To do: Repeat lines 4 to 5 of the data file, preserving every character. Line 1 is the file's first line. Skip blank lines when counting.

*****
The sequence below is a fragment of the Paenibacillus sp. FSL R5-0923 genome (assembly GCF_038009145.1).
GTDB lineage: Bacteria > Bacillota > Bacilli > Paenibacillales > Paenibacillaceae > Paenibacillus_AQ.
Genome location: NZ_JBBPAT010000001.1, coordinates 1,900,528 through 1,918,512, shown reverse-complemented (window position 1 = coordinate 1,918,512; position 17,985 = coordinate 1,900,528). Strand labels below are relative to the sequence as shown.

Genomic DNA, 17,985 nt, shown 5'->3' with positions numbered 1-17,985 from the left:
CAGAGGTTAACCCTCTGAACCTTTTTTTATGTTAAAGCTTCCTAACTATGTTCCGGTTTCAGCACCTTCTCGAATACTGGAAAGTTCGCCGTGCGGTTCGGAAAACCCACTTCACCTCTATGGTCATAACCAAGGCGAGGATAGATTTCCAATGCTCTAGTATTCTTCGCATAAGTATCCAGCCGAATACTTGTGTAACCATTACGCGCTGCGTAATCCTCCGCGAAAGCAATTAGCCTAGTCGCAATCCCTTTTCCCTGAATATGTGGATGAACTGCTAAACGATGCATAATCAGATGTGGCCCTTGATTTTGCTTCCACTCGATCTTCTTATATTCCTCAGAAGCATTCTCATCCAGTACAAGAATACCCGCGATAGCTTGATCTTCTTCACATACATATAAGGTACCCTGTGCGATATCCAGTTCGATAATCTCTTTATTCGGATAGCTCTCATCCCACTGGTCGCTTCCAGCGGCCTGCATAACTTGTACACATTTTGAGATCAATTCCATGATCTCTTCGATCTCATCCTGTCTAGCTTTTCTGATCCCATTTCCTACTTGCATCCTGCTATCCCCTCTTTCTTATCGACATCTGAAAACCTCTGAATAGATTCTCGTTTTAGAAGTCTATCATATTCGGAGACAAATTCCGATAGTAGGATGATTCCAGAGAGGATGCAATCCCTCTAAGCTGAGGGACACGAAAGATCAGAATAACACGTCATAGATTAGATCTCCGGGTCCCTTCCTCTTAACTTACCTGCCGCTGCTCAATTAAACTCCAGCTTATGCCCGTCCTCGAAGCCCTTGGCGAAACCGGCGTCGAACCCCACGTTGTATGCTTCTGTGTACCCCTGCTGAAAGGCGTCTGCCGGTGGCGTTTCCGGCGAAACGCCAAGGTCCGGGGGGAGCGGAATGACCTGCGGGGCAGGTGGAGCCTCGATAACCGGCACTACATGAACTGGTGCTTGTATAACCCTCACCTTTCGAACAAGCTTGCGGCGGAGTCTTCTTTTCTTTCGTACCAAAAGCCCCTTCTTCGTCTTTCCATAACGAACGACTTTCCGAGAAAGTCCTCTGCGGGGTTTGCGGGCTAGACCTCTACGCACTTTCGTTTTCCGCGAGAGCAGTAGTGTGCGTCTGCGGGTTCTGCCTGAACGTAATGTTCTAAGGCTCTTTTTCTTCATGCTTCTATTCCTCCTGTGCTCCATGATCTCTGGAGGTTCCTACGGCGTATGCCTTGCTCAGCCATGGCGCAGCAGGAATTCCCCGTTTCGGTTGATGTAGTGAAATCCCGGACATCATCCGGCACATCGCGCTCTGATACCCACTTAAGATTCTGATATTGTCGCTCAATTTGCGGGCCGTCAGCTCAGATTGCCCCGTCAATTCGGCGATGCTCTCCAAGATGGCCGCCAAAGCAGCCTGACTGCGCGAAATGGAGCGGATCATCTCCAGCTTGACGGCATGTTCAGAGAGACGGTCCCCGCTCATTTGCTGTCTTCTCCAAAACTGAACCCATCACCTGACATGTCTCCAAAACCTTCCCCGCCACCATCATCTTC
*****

Genomic DNA, 17,985 nt, shown 5'->3' with positions numbered 1-17,985 from the left:
CAGAGGTTAACCCTCTGAACCTTTTTTTATGTTAAAGCTTCCTAACTATGTTCCGGTTTCAGCACCTTCTCGAATACTGGAAAGTTCGCCGTGCGGTTCGGAAAACCCACTTCACCTCTATGGTCATAACCAAGGCGAGGATAGATTTCCAATGCTCTAGTATTCTTCGCATAAGTATCCAGCCGAATACTTGTGTAACCATTACGCGCTGCGTAATCCTCCGCGAAAGCAATTAGCCTAGTCGCAATCCCTTTTCCCTGAATATGTGGATGAACTGCTAAACGATGCATAATCAGATGTGGCCCTTGATTTTGCTTCCACTCGATCTTCTTATATTCCTCAGAAGCATTCTCATCCAGTACAAGAATACCCGCGATAGCTTGATCTTCTTCACATACATATAAGGTACCCTGTGCGATATCCAGTTCGATAATCTCTTTATTCGGATAGCTCTCATCCCACTGGTCGCTTCCAGCGGCCTGCATAACTTGTACACATTTTGAGATCAATTCCATGATCTCTTCGATCTCATCCTGTCTAGCTTTTCTGATCCCATTTCCTACTTGCATCCTGCTATCCCCTCTTTCTTATCGACATCTGAAAACCTCTGAATAGATTCTCGTTTTAGAAGTCTATCATATTCGGAGACAAATTCCGATAGTAGGATGATTCCAGAGAGGATGCAATCCCTCTAAGCTGAGGGACACGAAAGATCAGAATAACACGTCATAGATTAGATCTCCGGGTCCCTTCCTCTTAACTTACCTGCCGCTGCTCAATTAAACTCCAGCTTATGCCCGTCCTCGAAGCCCTTGGCGAAACCGGCGTCGAACCCCACGTTGTATGCTTCTGTGTACCCCTGCTGAAAGGCGTCTGCCGGTGGCGTTTCCGGCGAAACGCCAAGGTCCGGGGGGAGCGGAATGACCTGCGGGGCAGGTGGAGCCTCGATAACCGGCACTACATGAACTGGTGCTTGTATAACCCTCACCTTTCGAACAAGCTTGCGGCGGAGTCTTCTTTTCTTTCGTACCAAAAGCCCCTTCTTCGTCTTTCCATAACGAACGACTTTCCGAGAAAGTCCTCTGCGGGGTTTGCGGGCTAGACCTCTACGCACTTTCGTTTTCCGCGAGAGCAGTAGTGTGCGTCTGCGGGTTCTGCCTGAACGTAATGTTCTAAGGCTCTTTTTCTTCATGCTTCTATTCCTCCTGTGCTCCATGATCTCTGGAGGTTCCTACGGCGTATGCCTTGCTCAGCCATGGCGCAGCAGGAATTCCCCGTTTCGGTTGATGTAGTGAAATCCCGGACATCATCCGGCACATCGCGCTCTGATACCCACTTAAGATTCTGATATTGTCGCTCAATTTGCGGGCCGTCAGCTCAGATTGCCCCGTCAATTCGGCGATGCTCTCCAAGATGGCCGCCAAAGCAGCCTGACTGCGCGAAATGGAGCGGATCATCTCCAGCTTGACGGCATGTTCAGAGAGACGGTCCCCGCTCATTTGCTGTCTTCTCCAAAACTGAACCCATCACCTGACATGTCTCCAAAACCTTCCCCGCCACCATCATCTTC